One And Done

SPOKANE, Wash. — Arkansas' basketball season comes to a crashing halt with a 77-60 loss to USC Friday night in the opening round of the NCAA Basketball Tournament.

Several of Arkansas' losses this season resulted in contentious locker room atmospheres. Players would shout at each other, angry about the defeat.

Friday was different. After the Razorbacks' 77-60 loss to Southern California in the first round of the NCAA Tournament, Arkansas assistant coach Dan Hipsher cracked open the locker room door.

Dead silence.

"We're just real sad," Arkansas forward Sonny Weems said. "We didn't come out as intense as we needed to, and that's why we're going home."

It's one-and-done in the NCAA Tournament for the second consecutive season for Arkansas. The 12th-seeded Razorbacks jumped out to an early 14-6 lead, but struggled for the remainder of their East Regional loss. The margin of defeat was just one point short of Arkansas' worst loss in first-round play in the NCAA Tournament.

Arkansas ended its season at 21-14, with the kind of performance that likely will encourage those critics that want Stan Heath out as Arkansas' coach. Heath's fate will be determined in the near future, but Arkansas point guard Gary Ervin weighed in on the continued speculation.

"He's a father figure, for all of us," Ervin said. "He's positive, and he's a role model for our team. We would love to have Coach Heath back, regardless of the situation. And there's no doubt in my mind that he'll be back here next year."

If Heath doesn't return for a sixth season, it will probably be because of Arkansas' inconsistency regarding intensity and offensive motion.

Both areas haunted the Razorbacks in Spokane Arena.

Patrick Beverley bluntly stated the Razorbacks didn't provide nearly enough energy.

"Not even close," he said.

On an intensity scale of 1 to 10, "We were a 20 to start the game," Beverley said. But after that, "We just dropped off."

Just like in many of Arkansas' other maddening defeats this season.

At first, that initial presence of urgency produced the type of start the Hogs wanted.

They drained six of their first eight shots. They forced three turnovers and made USC miss five of its first seven shots.

And one 50-second sequence, at least temporarily, seemed to indicate it was Arkansas' night.

Ervin threaded a perfect pass to Darian Townes for a dunk and an 11-6 lead. Sonny Weems pressured USC's Nick Young into dribbling the ball off his leg and out of bounds. Townes then outhustled three Trojan defenders for a loose ball and called timeout. Charles Thomas' 3-pointer, seconds later, gave the Hogs their 14-6 advantage.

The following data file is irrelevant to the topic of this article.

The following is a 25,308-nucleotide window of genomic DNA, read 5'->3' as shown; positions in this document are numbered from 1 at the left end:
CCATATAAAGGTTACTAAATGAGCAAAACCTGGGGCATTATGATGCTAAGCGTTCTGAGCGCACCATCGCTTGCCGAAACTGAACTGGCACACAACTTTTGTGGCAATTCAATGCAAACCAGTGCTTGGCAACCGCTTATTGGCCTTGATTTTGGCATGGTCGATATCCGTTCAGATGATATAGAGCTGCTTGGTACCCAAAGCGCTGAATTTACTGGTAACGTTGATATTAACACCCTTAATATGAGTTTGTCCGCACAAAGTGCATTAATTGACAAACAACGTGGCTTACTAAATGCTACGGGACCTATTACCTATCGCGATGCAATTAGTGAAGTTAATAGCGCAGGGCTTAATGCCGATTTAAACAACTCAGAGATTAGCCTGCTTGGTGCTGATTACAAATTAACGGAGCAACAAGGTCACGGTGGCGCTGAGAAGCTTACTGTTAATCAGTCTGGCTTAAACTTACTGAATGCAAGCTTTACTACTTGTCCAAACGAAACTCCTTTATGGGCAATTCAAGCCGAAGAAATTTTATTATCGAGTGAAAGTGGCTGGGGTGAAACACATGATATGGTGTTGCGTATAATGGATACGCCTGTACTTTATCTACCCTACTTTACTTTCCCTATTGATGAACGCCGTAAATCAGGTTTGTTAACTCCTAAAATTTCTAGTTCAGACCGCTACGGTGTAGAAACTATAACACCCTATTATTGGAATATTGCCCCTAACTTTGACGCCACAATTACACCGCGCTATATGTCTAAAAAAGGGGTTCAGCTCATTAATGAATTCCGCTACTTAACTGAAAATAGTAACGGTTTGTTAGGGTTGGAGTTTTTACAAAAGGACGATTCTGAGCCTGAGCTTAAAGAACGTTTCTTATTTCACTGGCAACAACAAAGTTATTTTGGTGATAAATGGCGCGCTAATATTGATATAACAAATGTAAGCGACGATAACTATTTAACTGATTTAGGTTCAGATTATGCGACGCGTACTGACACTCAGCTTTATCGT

But, USC (24-11) then scored 12 straight points. During the four-minute, 30-second drought, Arkansas misfired on five shots and committed three turnovers.

"You could say a lot of things they did gave us trouble, but we just didn't make shots," Ervin said. "We had open opportunities, and we just didn't get it done. We helped (USC) out a lot."

As far as aiding the opponent, Thomas agreed with Ervin.

"We just didn't play smart," Thomas said.

The Razorbacks also had troubles containing USC forwards Young and Taj Gibson. The duo combined for 38 points and 15 rebounds. Meanwhile, Arkansas shot just 36.8 percent (21 of 57) from the field and missed all but three of its 20 attempts from 3-point range.

Those numbers could've been overcome with the type of harassing defense and fluid offense Arkansas exhibited during its Southeastern Conference Tournament run. But the Hogs forced only 12 turnovers, dished out only five assists and grabbed 13 less rebounds than the fifth-seeded Trojans.

"We've got to keep our heads high, because we fought hard to get into this position," Ervin said. "But it's tough to go out like this."

Arkansas junior center Steven Hill scores against USC on Friday night.

Sonny Weems goes in for a lay-up.

Weems walks off the court after Arkansas' loss.

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